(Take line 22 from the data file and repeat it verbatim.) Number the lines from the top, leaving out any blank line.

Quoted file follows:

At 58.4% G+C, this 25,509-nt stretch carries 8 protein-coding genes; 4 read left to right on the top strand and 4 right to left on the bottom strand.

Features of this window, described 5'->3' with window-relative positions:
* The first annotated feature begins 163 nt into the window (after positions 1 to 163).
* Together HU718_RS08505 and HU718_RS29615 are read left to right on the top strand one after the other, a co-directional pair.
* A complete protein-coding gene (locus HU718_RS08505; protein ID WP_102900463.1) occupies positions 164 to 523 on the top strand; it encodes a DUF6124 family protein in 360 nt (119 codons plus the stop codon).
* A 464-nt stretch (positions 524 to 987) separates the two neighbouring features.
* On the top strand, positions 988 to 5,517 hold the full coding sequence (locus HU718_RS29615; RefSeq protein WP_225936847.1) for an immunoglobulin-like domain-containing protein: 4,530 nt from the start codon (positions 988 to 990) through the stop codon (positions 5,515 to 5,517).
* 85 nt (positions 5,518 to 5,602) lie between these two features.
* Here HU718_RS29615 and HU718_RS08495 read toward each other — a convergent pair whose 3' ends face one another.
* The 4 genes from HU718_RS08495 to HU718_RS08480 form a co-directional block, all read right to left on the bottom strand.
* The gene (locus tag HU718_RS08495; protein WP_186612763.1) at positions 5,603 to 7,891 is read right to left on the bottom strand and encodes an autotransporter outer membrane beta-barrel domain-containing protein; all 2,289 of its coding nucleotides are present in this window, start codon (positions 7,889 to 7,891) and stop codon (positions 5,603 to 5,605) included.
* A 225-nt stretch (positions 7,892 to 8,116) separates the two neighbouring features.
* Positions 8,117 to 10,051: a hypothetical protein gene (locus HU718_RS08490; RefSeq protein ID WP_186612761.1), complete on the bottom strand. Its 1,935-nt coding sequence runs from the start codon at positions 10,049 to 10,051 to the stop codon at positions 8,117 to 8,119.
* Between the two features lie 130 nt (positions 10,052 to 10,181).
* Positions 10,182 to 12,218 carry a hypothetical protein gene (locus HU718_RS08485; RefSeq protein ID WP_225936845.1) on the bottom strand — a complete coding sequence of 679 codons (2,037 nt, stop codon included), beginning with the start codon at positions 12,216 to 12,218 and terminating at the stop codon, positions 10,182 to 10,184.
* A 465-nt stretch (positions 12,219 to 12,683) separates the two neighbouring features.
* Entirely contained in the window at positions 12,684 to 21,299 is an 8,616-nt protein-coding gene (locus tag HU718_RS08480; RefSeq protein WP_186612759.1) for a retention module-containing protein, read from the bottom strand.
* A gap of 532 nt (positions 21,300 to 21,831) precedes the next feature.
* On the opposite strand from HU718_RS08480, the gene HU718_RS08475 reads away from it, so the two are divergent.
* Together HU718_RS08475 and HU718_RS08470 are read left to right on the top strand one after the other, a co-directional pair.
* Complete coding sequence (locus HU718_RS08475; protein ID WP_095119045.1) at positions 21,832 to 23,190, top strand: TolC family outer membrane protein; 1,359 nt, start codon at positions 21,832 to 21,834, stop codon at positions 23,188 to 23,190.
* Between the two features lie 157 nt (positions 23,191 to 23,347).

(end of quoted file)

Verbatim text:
* Between the two features lie 157 nt (positions 23,191 to 23,347).